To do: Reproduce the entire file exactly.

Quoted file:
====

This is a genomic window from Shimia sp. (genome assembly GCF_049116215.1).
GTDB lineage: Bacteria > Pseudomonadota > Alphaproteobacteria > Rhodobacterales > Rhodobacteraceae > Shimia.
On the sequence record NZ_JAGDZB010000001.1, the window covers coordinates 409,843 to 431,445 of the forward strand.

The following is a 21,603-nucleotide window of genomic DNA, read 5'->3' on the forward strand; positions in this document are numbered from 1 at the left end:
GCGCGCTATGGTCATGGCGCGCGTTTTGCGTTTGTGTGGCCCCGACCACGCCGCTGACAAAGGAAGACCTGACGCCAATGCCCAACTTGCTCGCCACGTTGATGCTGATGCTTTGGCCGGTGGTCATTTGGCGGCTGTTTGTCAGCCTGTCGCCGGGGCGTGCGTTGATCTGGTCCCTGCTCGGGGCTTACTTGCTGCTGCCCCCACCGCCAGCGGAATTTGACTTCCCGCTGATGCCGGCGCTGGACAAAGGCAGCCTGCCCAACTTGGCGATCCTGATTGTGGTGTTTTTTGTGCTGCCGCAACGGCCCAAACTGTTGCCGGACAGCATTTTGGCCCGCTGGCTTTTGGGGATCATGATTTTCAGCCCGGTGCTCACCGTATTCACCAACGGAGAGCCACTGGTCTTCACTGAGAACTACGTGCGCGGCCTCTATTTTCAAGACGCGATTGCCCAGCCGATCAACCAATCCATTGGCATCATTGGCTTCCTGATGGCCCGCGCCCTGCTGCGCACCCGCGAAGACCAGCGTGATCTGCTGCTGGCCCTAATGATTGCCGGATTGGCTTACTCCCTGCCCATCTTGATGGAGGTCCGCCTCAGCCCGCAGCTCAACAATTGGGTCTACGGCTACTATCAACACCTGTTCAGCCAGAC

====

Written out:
This is a genomic window from Shimia sp. (genome assembly GCF_049116215.1).
GTDB lineage: Bacteria > Pseudomonadota > Alphaproteobacteria > Rhodobacterales > Rhodobacteraceae > Shimia.
On the sequence record NZ_JAGDZB010000001.1, the window covers coordinates 409,843 to 431,445 of the forward strand.

The following is a 21,603-nucleotide window of genomic DNA, read 5'->3' on the forward strand; positions in this document are numbered from 1 at the left end:
GCGCGCTATGGTCATGGCGCGCGTTTTGCGTTTGTGTGGCCCCGACCACGCCGCTGACAAAGGAAGACCTGACGCCAATGCCCAACTTGCTCGCCACGTTGATGCTGATGCTTTGGCCGGTGGTCATTTGGCGGCTGTTTGTCAGCCTGTCGCCGGGGCGTGCGTTGATCTGGTCCCTGCTCGGGGCTTACTTGCTGCTGCCCCCACCGCCAGCGGAATTTGACTTCCCGCTGATGCCGGCGCTGGACAAAGGCAGCCTGCCCAACTTGGCGATCCTGATTGTGGTGTTTTTTGTGCTGCCGCAACGGCCCAAACTGTTGCCGGACAGCATTTTGGCCCGCTGGCTTTTGGGGATCATGATTTTCAGCCCGGTGCTCACCGTATTCACCAACGGAGAGCCACTGGTCTTCACTGAGAACTACGTGCGCGGCCTCTATTTTCAAGACGCGATTGCCCAGCCGATCAACCAATCCATTGGCATCATTGGCTTCCTGATGGCCCGCGCCCTGCTGCGCACCCGCGAAGACCAGCGTGATCTGCTGCTGGCCCTAATGATTGCCGGATTGGCTTACTCCCTGCCCATCTTGATGGAGGTCCGCCTCAGCCCGCAGCTCAACAATTGGGTCTACGGCTACTATCAACACCTGTTCAGCCAGAC